9. Get Your Model to Move Around
No one likes stiff, obviously staged poses. After many years of shooting a vast amount of extremely different people and capture their unique characters, I have to share an essential secret to portrait photography that I discovered. Focus on natural movements and real moments. I always ask my models to move and act natural while I observe and simply document their behaviour, instead of giving a lot of directions and staging positions. This can still include extraordinary poses and movements if that is something the model naturally does on her own.
10. Don’t Be Afraid to Work That Button Until It Hurts
This tip is directly connected to the one beforehand. I personally have always been someone that loves to trigger that camera button 10-20 times more than most photographers probably do. I’d rather have more material to choose from than being upset about having missed that one natural graceful moment. Honestly, this is my personal secret to why my portraits have that natural, honest look and stand out in-between a multitude of same looking simple portraits. It’s all about the successfully captured second, when the model in front of the camera feels and acts mostly like herself.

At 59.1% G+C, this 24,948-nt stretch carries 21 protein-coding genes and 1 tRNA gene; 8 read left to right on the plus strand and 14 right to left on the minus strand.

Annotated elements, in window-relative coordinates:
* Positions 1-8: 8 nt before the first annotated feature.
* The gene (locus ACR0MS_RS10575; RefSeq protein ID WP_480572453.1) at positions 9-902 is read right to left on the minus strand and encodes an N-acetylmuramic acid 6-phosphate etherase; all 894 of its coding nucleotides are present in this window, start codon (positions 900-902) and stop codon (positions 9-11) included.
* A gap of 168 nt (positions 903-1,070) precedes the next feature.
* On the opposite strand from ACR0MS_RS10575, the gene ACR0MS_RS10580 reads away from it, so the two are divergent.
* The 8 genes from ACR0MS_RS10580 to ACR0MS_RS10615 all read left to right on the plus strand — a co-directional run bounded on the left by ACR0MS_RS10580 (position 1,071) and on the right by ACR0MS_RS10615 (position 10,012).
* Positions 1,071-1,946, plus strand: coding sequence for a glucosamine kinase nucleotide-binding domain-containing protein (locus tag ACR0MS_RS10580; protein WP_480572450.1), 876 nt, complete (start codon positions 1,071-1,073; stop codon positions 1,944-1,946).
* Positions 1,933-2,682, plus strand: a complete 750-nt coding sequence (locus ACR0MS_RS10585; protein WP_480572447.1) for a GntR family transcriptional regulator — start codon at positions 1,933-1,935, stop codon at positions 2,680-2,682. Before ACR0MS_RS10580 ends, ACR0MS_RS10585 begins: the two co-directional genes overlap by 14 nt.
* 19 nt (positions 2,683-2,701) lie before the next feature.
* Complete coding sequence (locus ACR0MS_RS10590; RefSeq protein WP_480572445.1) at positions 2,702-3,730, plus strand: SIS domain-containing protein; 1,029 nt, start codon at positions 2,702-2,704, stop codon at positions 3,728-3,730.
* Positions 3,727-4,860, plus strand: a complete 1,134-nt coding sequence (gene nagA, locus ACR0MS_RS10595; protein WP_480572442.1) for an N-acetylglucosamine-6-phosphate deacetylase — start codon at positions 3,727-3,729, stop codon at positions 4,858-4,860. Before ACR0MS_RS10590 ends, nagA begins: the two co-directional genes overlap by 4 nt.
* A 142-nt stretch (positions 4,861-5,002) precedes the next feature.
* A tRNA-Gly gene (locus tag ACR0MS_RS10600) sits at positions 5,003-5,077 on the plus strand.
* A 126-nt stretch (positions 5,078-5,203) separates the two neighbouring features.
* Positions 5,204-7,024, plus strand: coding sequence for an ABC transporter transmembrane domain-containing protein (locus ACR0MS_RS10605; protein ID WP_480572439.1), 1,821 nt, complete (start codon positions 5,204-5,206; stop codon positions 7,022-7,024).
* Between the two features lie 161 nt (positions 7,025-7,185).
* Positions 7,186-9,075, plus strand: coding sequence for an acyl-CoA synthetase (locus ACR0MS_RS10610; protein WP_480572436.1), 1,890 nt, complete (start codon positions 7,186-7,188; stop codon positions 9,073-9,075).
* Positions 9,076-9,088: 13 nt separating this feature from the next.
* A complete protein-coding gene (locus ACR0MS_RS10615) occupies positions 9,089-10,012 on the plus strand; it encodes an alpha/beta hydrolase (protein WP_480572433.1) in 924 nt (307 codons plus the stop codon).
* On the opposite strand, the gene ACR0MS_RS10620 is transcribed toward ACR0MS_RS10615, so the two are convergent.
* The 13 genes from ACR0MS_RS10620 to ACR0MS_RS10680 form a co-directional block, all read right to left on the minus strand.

Keep these tips and tricks in mind when you’re shooting next time. It doesn’t matter if you’re only starting out with portrait photography or if you’re already experienced: stay curious about new things because you can always learn, no matter how long you’ve been taking photos for, leave your comfort zone. There are so many exciting aspects about portrait photography you yet didn’t discover. But most importantly: do it all with your strongest burning passion and a huge amount of fun!
Follow Annette on EyeEm to see more of her beautiful work. The best portraits bring a subject’s expressions to life in a single snapshot, capturing their most authentic mood and emotion. For a chance to get your hands on a Google Pixel 2 device, submit your work to The Portraitist now!